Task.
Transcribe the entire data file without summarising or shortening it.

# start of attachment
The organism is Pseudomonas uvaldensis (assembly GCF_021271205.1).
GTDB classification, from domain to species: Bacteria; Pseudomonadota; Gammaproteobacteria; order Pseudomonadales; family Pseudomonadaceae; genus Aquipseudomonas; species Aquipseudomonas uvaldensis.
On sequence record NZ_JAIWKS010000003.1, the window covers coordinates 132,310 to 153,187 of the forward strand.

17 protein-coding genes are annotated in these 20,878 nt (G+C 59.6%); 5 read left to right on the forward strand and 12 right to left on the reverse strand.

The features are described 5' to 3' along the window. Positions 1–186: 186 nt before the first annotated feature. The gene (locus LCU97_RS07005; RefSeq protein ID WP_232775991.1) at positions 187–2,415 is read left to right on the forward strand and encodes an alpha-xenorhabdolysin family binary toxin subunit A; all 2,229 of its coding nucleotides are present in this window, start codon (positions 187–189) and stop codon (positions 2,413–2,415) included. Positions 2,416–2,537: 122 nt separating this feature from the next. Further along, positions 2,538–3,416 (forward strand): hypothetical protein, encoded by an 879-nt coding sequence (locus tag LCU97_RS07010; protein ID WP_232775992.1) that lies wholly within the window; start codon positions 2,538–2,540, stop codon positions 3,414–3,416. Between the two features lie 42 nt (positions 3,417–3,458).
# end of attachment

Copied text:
The organism is Pseudomonas uvaldensis (assembly GCF_021271205.1).
GTDB classification, from domain to species: Bacteria; Pseudomonadota; Gammaproteobacteria; order Pseudomonadales; family Pseudomonadaceae; genus Aquipseudomonas; species Aquipseudomonas uvaldensis.
On sequence record NZ_JAIWKS010000003.1, the window covers coordinates 132,310 to 153,187 of the forward strand.

17 protein-coding genes are annotated in these 20,878 nt (G+C 59.6%); 5 read left to right on the forward strand and 12 right to left on the reverse strand.

The features are described 5' to 3' along the window. Positions 1–186: 186 nt before the first annotated feature. The gene (locus LCU97_RS07005; RefSeq protein ID WP_232775991.1) at positions 187–2,415 is read left to right on the forward strand and encodes an alpha-xenorhabdolysin family binary toxin subunit A; all 2,229 of its coding nucleotides are present in this window, start codon (positions 187–189) and stop codon (positions 2,413–2,415) included. Positions 2,416–2,537: 122 nt separating this feature from the next. Further along, positions 2,538–3,416 (forward strand): hypothetical protein, encoded by an 879-nt coding sequence (locus tag LCU97_RS07010; protein ID WP_232775992.1) that lies wholly within the window; start codon positions 2,538–2,540, stop codon positions 3,414–3,416. Between the two features lie 42 nt (positions 3,417–3,458).